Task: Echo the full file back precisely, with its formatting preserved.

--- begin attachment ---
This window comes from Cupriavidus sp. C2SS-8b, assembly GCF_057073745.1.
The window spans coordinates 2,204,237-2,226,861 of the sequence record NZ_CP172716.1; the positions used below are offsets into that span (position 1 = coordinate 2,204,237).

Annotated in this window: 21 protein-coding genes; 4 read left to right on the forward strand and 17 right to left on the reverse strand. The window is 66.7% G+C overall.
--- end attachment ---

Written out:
This window comes from Cupriavidus sp. C2SS-8b, assembly GCF_057073745.1.
The window spans coordinates 2,204,237-2,226,861 of the sequence record NZ_CP172716.1; the positions used below are offsets into that span (position 1 = coordinate 2,204,237).

Annotated in this window: 21 protein-coding genes; 4 read left to right on the forward strand and 17 right to left on the reverse strand. The window is 66.7% G+C overall.